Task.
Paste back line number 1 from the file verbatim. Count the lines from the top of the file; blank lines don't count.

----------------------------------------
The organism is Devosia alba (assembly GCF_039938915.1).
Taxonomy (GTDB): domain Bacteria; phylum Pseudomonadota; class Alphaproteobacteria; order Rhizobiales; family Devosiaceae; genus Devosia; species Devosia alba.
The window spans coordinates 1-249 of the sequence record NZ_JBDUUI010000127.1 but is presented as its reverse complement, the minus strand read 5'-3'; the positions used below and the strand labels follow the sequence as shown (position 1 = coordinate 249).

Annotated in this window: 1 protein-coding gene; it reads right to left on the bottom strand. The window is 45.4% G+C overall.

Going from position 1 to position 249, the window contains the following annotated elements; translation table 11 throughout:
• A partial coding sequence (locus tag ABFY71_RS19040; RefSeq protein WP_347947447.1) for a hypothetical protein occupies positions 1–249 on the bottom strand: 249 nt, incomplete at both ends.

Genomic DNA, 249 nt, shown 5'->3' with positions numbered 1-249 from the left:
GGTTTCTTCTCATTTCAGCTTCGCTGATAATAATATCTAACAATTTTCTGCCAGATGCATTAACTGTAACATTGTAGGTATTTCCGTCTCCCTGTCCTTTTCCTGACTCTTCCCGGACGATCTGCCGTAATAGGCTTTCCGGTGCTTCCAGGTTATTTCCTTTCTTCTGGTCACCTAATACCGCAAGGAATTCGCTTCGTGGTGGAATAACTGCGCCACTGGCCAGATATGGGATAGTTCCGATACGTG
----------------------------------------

The organism is Devosia alba (assembly GCF_039938915.1).